But, from late-summer to late-October, the game gripped us and showed that in its purist form baseball is every bit a match for the NFL. Riveting divisional and wildcard races, especially out West, took us into the playoffs. Of course, as the experts had told us, the Yankees would steamroller all before them. Except they fell at the first hurdle to a bunch of no-name Angels. The other two teams in the ALDS were those high-spending aristocrats from Oakland and Minnesota, ironically two teams on President Selig's hit list.

We all remember what came next. An epic World Series between two teams nowhere near the top of baseball's spending league. Possibly even more significantly, Oakland GM Billy Beane, faced with an offer he couldn't refuse from free-spending Boston, opted to stay with the cash-strapped A's. If nothing else does, that one act by the most sought-after GM in the game tells us that in baseball David still has a chance against Goliath.

So what can we expect to see in 2003? The AL West will again be the game's tightest division, with only Mike Scioscia of the divisions managers keeping his job in the offseason. Figure in an improved showing from the Texas Rangers this year, under the bootcamp regime of the Bill Parcells of baseball, Buck Showalter. The AL East will still be a Yankee/Red Sox thing, though seeing Lou Pinella losing in Tampa will be interesting. The Central should be a Twins walk in the park.

In the National League, the NL champion Giants cleaned house. Out went Dusty Baker, Jeff Kent, Russ Ortiz, Kenny Lofton, David Bell, Reggie Sanders, and Livan Hernandez. The replacements seem to be a drop off, so the Dodgers, if they can keep the rotation out of the sick bay, and the ever-aging Diamondbacks, are favored in the West.

In the NL East, the Braves did a Giants and cleaned house, except they wisely kept their manager in place. Tom Glavine, Kevin Millwood, and Damian Moss are gone from the rotation, to be replaced by Russ Ortiz, Mike Hampton, and Paul Byrd. Ortiz walks too many batters through a loss of concentration, Hampton is a reclamation project, and Byrd throws as fast as my 3-year-old daughter. All that's left of baseball's best bullpen are John Smoltz and Darren Holmes, combined age 178. For the first time since the Nixon Administration, the Braves won't win the NL East. The Phillies are better with Jim Thome and Kevin Millwood added and the Mets can't be as bad as last year, but watch for the Montreal Expos to win this division.

The Expos have potentially a great rotation, featuring Javier Vazquez, Tony Armas, Jr., and Tomo Ohka, three great young arms and one of the game's smartest managers in Frank Robinson. Vladimir Guerrero is a gem with bat and glove and Jose Vidro one of the game's most-underrated second basemen. In a weak division, the Expos, even allowing for the home game stand in Puerto Rico and a wafer-thin bullpen, have a shot.

The NL Central figures to be a three-way fight between the Cubs, Cardinals, and Astros. Houston thinks that Jeff Kent for Craig Biggio at second base will lift them above the Cardinals. They might be right, but I prefer to think that the Houston rotation, featuring Roy Oswalt and Wade Miller and a bullpen that can call on Octavio Dotel, Billy Wagner, and Ricky Stone is more than a match for what the Cards can offer.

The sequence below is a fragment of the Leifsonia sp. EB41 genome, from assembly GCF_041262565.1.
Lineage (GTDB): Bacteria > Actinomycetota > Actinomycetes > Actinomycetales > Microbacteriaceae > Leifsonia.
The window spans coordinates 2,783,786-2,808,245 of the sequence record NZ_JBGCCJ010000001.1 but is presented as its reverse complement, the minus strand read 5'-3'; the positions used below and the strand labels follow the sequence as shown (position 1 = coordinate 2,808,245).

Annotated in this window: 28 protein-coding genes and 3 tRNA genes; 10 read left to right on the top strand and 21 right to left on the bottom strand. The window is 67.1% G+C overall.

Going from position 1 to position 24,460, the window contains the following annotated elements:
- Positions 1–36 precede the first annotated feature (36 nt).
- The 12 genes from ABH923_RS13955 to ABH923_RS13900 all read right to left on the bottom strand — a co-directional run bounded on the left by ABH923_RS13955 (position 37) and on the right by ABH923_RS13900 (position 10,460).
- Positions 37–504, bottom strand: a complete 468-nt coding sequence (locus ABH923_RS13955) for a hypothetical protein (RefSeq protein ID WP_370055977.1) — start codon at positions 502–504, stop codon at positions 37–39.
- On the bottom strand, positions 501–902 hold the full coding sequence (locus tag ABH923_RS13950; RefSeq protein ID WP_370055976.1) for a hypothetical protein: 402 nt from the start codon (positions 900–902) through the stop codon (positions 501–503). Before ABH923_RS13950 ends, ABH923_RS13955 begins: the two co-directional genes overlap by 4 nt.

The addition of Jeff Kent in Houston could be the final piece of the jigsaw. Lance Berkman will see more pitches and he and Jeff Bagwell can relax more, knowing Kent is there to pick up any slack.

As is traditional in April, I shall weigh-in with my 2003 predictions:

National League

Divisional winners -- Montreal, Houston, and Los Angeles
Wildcard: St. Louis

American League

Divisional winners -- New York, Oakland, and Minnesota
Wildcard: Anaheim

NLCS -- Houston over St. Louis
ALCS -- Oakland over Minnesota

Houston will beat Oakland in six in the World Series. Either way, sit back and enjoy it. It's a better game than you've been told.


We welcome your feedback on this column: mailto:[email protected]?subject=Feature_Article


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--> National Basketball Association

By Steve Goldstein

Dallas Mavericks (56-19) at Los Angeles Lakers (44-31)
Monday, April 7, 10:30 EST; Staples Center; Los Angeles, CA; TV: FSN

The Dallas Mavericks get another chance to prove to themselves and the rest of the NBA that they can actually defeat the Lakers. Last Thursday, the Mavericks had the Lakers in Dallas and blew chances to take control of the game, eventually falling to Los Angeles, 100-89. The loss called up the same doubts about Dallas: lack of defense and lack of inside threats offensively or defensively.

Michael Finley has missed Dallas' past eight games, magnifying the team's weak defense and questionable toughness. The Mavericks haven't missed a beat offensively with Nick Van Exel picking up Finley's slack there, but Finley is clearly Dallas' hardest-working player. And sometimes that rubs off on his teammates. Van Exel, Dirk Nowitzki, and Steve Nash combined for 66 points in the recent loss to the Lakers. But, again, Dallas couldn't put L.A. away and couldn't stop Shaquille O'Neal or Kobe Bryant -- but, really, who can?

From a standpoint of talent depth, Dallas has the advantage -- especially with a healthy Finley. He, Nowitzki, and Nash are all-stars. Van Exel is not far below that level, and Raef Lafrentz has a strong offensive repertoire. Again, though, it comes down to defense and toughness. Defense is more about commitment than offense is. It's more difficult to stay interested in stopping the other team. After all, once they score, "we" get the ball back. That's how Dallas has played too often this year, despite having the league's best record.

The Lakers continue to be too inconsistent to be considered championship favorites, despite their three-consecutive titles. But the Lakers do have Shaq, Kobe, experience, and toughness. That'll be enough to give Dallas, the Sacramento Kings, and the San Antonio Spurs a lot of sleepless nights in the playoffs. But for the Lakers to return to championship form, they'll need Robert Horry and Derek Fisher to make their three-pointers, and someone will have to take pressure off of Shaq on the defensive glass.

--> Game Breakdown

Offense -- Dallas
Defense -- Los Angeles
Coaching -- Even
Intangibles -- Los Angeles

Prediction: Lakers 97, Mavericks 89


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(Thanks for reading! Next issue is set to come out on 05/04/03.)